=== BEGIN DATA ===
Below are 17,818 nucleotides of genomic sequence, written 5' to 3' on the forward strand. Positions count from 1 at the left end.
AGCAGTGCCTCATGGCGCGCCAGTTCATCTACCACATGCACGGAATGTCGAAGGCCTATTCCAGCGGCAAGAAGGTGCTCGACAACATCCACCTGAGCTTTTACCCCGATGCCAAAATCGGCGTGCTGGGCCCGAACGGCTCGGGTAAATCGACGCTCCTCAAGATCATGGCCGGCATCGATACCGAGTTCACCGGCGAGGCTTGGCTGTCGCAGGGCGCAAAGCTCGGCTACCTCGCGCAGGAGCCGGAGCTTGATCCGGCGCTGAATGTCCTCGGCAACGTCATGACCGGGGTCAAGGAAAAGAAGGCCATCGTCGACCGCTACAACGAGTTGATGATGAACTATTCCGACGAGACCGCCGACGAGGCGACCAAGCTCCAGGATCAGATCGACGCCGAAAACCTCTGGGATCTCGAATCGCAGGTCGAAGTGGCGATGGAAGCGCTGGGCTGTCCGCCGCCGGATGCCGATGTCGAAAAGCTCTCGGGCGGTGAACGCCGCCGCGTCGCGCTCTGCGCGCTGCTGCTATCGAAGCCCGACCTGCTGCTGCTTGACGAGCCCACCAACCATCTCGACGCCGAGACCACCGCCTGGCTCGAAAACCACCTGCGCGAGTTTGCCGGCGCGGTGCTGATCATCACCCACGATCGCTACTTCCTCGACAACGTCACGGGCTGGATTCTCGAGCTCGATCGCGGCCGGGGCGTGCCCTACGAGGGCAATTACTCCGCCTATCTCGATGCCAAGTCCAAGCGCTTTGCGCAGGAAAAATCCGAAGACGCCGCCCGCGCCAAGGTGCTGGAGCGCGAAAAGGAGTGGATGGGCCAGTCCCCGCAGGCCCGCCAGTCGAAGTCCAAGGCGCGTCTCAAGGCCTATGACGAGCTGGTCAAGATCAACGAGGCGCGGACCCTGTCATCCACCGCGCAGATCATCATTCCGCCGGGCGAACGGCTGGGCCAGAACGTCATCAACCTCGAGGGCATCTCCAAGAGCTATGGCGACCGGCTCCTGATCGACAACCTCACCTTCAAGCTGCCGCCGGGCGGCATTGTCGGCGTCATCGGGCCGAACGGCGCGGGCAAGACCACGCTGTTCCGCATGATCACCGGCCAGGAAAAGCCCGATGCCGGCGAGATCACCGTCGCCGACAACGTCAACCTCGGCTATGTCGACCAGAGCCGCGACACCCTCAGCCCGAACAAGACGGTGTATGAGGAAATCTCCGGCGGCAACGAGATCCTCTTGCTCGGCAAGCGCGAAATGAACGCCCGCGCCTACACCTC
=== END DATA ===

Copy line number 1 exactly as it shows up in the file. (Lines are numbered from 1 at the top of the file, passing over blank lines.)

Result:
Below are 17,818 nucleotides of genomic sequence, written 5' to 3' on the forward strand. Positions count from 1 at the left end.